The Cedar Waxwings are back!!! I just saw a flock of them in my leafless River Birch (Betula nigra) by the creek. I hope they find the Yaupon Holly that's just outside my office window again this year. It was an amazing sight with all of those birds covering the tree. And loud!

It was this time last year that a Waxwing got intoxicated and passed out on my porch. I loved her.

Later today, when I went outside to see if they were still around, I saw that the squirrel is back into my bird food.In his defense, one of my feeders is just an old harrowing disk from a tractor that is nailed to the railing. The cardinals and some of the larger birds seem to prefer this to the feeder.

But dammit, bird seed is expensive and I'm not interested in feeding greedy squirrels!

So I went outside and dumped ground red pepper all over the seed again to keep him out of it.I did this for the first time last week and it works great. I watched from the window as the squirrel began to gorge on seeds (I'm pretty sure I was wringing my hands with anticipation as I did this). The heat from the pepper hit him all at once and he straightened up like he had been hit by lightning. Then he let out a yelp and scurried away in a zigzag was great.

Now I know you are thinking I am mean. But really it's no worse than eating some spicy buffalo wings to you or me.

As for the birds, they don't even notice. They don't have the neural receptors that recognize the heat from peppers. In fact, birds have co-evolved with peppers to eat the fruit and spread the seed! And if you don't want to use up your kitchen spices, you can always buy seed that is pre-coated with red pepper.

It's nicer than a pellet gun, right?

Stay warm!

Tuesday, February 9, 2010

Viburnum obovatum 'Reifler's Dwarf'

There a many reasons why we need to start looking at native plants as replacements for many of our standard landscape plants. From a pest pressure standpoint, natives are often more tolerant of indigenous insects and fungi because they have co-evolved with these pests. It stands to reason that a pest would not kill it's host because they want an ongoing source of food.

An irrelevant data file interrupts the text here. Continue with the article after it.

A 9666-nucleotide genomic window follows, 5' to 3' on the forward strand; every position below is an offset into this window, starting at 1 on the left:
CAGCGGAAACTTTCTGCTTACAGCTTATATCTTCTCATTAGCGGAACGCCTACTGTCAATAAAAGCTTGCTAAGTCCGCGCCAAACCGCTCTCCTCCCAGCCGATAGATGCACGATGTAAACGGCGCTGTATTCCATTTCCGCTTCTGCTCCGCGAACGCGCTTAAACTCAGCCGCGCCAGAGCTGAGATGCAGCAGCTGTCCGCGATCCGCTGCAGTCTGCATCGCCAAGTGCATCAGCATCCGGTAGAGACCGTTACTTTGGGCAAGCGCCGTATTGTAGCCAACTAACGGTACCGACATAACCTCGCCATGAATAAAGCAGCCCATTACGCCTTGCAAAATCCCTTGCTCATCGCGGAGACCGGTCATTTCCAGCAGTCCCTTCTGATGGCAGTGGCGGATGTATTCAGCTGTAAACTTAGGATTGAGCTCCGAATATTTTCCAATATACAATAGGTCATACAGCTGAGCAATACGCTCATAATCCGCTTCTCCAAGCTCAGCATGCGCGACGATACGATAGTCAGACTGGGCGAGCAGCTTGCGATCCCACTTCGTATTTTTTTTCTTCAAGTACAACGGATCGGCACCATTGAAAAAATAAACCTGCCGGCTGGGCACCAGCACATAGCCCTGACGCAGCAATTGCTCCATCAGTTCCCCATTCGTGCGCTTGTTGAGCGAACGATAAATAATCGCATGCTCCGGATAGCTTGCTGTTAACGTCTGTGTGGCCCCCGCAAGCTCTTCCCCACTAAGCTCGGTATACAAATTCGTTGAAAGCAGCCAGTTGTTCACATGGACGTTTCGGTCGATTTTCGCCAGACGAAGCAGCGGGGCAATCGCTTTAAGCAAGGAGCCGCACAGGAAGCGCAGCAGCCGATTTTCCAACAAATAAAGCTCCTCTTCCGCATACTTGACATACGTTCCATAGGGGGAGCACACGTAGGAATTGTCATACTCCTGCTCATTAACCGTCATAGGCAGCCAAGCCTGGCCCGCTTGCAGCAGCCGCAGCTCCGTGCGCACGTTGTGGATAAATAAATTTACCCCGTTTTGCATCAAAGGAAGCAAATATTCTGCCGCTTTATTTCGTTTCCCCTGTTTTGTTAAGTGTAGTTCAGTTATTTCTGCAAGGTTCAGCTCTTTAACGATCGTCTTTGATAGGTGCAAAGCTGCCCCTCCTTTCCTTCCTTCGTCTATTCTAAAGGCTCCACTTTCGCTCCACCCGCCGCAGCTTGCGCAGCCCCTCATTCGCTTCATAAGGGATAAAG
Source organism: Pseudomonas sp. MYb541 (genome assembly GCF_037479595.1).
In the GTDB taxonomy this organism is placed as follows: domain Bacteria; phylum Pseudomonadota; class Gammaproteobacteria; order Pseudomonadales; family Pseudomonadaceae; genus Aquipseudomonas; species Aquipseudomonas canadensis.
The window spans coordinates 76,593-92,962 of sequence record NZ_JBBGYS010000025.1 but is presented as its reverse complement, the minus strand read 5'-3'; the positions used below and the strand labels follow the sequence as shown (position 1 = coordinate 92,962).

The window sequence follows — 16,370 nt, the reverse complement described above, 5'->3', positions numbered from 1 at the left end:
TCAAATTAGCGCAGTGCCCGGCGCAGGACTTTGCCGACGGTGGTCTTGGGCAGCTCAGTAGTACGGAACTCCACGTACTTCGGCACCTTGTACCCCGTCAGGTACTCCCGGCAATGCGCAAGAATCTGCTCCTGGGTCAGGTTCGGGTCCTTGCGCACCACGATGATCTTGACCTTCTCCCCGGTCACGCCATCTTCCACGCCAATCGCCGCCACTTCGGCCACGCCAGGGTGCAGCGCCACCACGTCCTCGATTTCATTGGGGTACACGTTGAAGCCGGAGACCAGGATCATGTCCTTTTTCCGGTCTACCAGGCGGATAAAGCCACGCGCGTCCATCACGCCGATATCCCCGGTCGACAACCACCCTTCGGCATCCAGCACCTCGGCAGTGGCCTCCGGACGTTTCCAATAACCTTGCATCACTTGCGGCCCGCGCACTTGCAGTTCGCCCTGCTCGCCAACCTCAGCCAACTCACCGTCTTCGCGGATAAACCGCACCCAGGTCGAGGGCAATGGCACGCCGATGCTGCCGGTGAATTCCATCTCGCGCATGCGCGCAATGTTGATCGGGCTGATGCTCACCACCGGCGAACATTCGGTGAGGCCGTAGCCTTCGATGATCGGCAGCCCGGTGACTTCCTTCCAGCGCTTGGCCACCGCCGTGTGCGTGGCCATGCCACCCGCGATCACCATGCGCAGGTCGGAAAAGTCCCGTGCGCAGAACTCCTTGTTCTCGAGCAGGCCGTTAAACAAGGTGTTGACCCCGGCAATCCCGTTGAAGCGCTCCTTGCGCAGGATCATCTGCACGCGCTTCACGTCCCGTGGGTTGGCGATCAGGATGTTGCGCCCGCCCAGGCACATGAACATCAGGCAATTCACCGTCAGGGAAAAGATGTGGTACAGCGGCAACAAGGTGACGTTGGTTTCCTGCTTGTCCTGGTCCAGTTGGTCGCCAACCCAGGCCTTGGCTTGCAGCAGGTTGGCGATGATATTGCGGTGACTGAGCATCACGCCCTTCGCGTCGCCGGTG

Birds and other animals have also co-evolved with these plants are are dependent upon these native species. The diversity of songbirds in natural areas far exceeds the populations in cultivated gardens dominated by exotic plants.

One of my new favorite native shrubs is Small-leaf Viburnum, Viburnum obovatum. Endemic to the coastal plain from South Carolina down to Florida and across to Alabama, this evergreen shrub is perfectly acclimated to our area.

The cultivar 'Reifler's Dwarf' is a small, rounded selection that would be a great substitute for Abelia, Indian Hawthorn or Japanese Hollies in the landscape. It grows to an ultimate height of 4-5' high and wide, but responds well to shearing.

Look at this greenhouse of perfect 'Reifler's Dwarf' Viburnums at Dudley Nursery:The flower buds are a deep rose pink and are formed in the late summer and fall. Around February, the buds open to reveal small white flowers that cover the entire plant. After flowering, purple-black fruit (that the birds happen to love) are formed.

It is like a Yaupon Holly with bigger flowers and a softer texture.

Should I list the attributes of this plant?
  • Small, rounded growth habit
  • Evergreen leaves
  • Multi-season interest (buds, flowers and fruit)
  • Native plant
  • Easily sheared
  • Bird attractant
  • New(ish) cultivar for an updated plant palette (are you as tired of Japanese Hollies and Indian Hawthorns as I am?)

Monday, February 8, 2010

Indian Hawthorn Choices

I hesitate to endorse an Indian Hawthorn (Raphiolepis indica). Whenever I declare a cultivar to be completely resistant to the dreaded Entomosporium Leaf Spot, I am proved wrong within a week or two.